Preparing early childhood educators around the world

Professional development system now online for all to use

By Janet Kiplinger Ciccone

Staff Sergeant Misty Hobbs perched on a tiny chair, reading to her four-year-old son Jackson and his classmates. Jackson touched her arm as she turned the pages, excited to have his mom at center stage.

Hobbs often visits the Wright Field North Child Development Center during her lunch hour, as do other parents stationed at Dayton’s Wright-Patterson Air Force Base. She’s glad the center is nearby. Her husband, Mark, works nights and her work sometimes calls for an early arrival. Just how important is the center in their lives?

mom-son“It’s huge,” Hobbs said. “We wouldn’t be able to do what we do and have such a great education for our child without this center.”

She appreciates the teachers’ skill, which has Jackson counting and starting to read. She also appreciates the sense of community. With no family nearby, she, Mark and Jackson bond with teachers, staff and others using the center. “It’s like a family unit,” she said.

Hobbs finishes the story and Jackson runs off to play with his friends. Now she can concentrate on her mission, trusting that he is well cared for, learning and having fun.

Her trust is well placed, especially now that a team of Ohio State experts, led by EHE’s Cynthia Buettner, associate professor of human development and family science, has created the Virtual Laboratory School (VLS). The online professional development system is a new approach to learning and updating skills for the more than 30,000 child and youth care professionals working on military installations worldwide.

Ohio State benefits military families

Every day, the United States military child care system nurtures more than 200,000 children while one or both parents serve the nation. Respected as one of the best systems in the country, U.S. Department of Defense (DoD) programs still experience staff turnover at the high rates found in other child care programs.

“More than one-third of the care professionals are spouses of military personnel,” Buettner said. “The frequent transfers faced by military families create a need for new employees, which calls for a responsive, research-based, technologically advanced professional development system.”

Barbara Thompson, director of the DoD Office of Family Policy, said, “Tapping into experts in the multiple domains of child development, adult learning and technology has made the VLS a state-of-the-art professional development platform.”

A model for the nation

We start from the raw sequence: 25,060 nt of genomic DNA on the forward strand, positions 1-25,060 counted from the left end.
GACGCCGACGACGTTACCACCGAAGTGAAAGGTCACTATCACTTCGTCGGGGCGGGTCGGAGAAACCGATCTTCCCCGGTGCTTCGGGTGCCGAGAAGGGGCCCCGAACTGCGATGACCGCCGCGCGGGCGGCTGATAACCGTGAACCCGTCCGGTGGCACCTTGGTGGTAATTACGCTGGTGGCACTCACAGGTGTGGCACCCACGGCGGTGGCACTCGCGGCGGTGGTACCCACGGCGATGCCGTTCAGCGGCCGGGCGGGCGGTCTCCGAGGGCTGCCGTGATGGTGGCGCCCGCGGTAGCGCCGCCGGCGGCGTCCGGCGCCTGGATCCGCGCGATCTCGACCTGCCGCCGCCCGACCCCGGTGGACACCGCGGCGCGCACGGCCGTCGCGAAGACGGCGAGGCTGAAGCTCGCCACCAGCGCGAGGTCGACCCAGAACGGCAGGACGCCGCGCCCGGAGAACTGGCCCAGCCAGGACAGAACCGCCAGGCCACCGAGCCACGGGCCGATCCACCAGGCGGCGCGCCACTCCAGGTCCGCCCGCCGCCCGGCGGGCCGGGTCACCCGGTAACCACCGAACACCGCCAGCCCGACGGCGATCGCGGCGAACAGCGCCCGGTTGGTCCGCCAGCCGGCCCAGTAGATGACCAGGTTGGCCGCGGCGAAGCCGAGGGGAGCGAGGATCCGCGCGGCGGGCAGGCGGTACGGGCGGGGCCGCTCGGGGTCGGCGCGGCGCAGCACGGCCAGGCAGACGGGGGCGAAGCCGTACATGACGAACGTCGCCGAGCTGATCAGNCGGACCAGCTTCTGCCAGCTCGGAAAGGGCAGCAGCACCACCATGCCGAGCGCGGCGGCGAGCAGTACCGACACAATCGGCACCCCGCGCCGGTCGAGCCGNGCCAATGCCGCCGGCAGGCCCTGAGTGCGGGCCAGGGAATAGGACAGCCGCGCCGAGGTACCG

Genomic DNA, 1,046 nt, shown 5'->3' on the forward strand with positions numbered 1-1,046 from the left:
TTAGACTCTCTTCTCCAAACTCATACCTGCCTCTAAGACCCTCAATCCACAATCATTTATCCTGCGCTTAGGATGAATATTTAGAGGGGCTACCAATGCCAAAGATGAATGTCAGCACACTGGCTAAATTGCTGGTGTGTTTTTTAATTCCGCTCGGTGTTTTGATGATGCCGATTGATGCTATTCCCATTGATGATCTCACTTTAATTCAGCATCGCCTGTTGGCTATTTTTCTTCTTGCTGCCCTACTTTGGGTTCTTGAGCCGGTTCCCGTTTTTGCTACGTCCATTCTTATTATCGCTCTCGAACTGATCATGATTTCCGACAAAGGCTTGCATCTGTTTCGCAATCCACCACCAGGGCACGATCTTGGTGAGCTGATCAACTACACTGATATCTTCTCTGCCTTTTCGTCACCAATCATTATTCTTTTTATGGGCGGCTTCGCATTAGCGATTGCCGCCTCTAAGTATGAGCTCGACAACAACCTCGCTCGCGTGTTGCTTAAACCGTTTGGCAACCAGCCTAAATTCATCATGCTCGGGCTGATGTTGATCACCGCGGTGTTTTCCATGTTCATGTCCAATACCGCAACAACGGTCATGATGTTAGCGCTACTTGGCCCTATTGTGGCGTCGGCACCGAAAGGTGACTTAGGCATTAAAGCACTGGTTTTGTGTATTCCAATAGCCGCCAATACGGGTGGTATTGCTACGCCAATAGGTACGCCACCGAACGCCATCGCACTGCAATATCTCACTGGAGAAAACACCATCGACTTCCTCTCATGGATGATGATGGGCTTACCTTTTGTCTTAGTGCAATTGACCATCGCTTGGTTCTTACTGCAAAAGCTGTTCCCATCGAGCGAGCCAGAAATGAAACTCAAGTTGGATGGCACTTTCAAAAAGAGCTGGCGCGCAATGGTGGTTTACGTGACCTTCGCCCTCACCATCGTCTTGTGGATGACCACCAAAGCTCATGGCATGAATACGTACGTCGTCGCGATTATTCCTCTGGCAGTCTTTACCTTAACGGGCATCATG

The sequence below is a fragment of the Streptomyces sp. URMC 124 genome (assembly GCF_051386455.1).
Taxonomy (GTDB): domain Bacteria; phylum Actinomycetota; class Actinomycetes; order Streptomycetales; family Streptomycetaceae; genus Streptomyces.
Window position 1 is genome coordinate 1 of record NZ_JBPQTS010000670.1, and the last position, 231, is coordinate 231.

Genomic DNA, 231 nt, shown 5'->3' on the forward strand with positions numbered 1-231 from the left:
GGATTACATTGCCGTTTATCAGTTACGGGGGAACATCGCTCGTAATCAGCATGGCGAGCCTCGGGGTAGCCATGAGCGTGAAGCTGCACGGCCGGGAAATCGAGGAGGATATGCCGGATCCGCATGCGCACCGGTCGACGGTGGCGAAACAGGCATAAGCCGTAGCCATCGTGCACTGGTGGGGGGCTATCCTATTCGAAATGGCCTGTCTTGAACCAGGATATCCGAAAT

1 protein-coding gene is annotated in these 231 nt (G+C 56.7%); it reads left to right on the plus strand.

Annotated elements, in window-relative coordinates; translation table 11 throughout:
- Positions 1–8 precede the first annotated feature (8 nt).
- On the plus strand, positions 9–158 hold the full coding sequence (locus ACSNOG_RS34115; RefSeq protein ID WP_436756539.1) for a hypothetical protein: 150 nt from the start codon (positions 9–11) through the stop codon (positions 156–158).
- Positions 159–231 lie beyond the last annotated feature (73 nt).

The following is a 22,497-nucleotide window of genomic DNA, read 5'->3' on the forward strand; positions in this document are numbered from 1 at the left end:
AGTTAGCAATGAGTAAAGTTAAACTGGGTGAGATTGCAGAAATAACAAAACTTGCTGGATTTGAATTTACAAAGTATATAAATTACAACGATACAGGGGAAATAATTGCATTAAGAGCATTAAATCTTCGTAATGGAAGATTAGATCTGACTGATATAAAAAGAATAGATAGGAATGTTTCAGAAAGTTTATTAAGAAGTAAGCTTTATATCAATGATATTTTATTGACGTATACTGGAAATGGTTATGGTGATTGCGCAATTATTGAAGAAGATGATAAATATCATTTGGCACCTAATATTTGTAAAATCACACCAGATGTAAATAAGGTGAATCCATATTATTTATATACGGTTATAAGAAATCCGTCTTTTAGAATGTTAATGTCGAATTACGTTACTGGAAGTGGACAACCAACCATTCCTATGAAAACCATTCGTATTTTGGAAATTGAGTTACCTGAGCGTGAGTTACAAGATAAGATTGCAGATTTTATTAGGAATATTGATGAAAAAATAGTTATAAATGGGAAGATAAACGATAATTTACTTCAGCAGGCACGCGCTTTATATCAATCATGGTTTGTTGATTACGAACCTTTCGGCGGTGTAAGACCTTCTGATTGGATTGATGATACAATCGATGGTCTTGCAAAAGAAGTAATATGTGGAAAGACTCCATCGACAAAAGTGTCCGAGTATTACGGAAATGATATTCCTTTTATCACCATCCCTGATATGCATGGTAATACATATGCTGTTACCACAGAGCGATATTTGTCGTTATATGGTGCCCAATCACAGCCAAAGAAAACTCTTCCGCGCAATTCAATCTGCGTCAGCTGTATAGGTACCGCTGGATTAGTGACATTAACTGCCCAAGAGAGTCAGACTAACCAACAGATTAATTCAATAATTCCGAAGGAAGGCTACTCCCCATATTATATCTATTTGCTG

The Core Content of the VLS consists of 15 courses, 13 of which align with the competency standards of the Child Development Associate (CDA) credential used in early care settings worldwide.

Cynthia Buettner

The Core Content courses are organized into tracks: direct care, training/coaching and management for center-based care, plus a track for family care providers. The direct-care courses are tailored by developmental age — infant/toddler, preschool and school.

“We designed the VLS to empower professionals to build their knowledge and skills around research-based practices in child and youth development,” Buettner said. “The content is supported by authentic, high-quality videos that model best practices. Activities are included to further learning, as well as resources to apply immediately in the classroom.”

Necoleia Friend, supervisory training and curriculum specialist for Child and Youth Programs at Wright-Patterson, is eager to use the VLS when it officially launches.

With 16 years of experience in military child and youth programs, she sees it as a great way to change professional development for new and seasoned staff.

“For the training team, the VLS is going to give us flexibility. We have to track teacher progress manually now, but the VLS has a tracking system,” said Friend. “You just push a button and see the progress. It frees us up to be in the classroom.”

“The VLS will also support children and families as they move from one installation to another,” said Buettner. “Early childhood research shows continuity is important for children.

“The VLS prepares teachers at different installations to speak the same language and use uniform approaches. The lives of families who move often will be smoother.”

Another benefit: the skills apply to both military and civilian populations. Military spouses in particular gain a professional development opportunity. If they transfer to another installation, they can continue with the modules where they left off.

“The VLS is a great way to set a model for quality child care,” Friend said. “Not only are military children going to benefit, any community whose programs or professionals use it is going to benefit. It’s really setting the bar high for quality child care.”

DoD’s Thompson summed up: “The VLS places DoD in the position of ‘leading the way’ in professional development and supports the field of early childhood.”

Give children the gift of high-quality education: visit give.osu.edu/VLS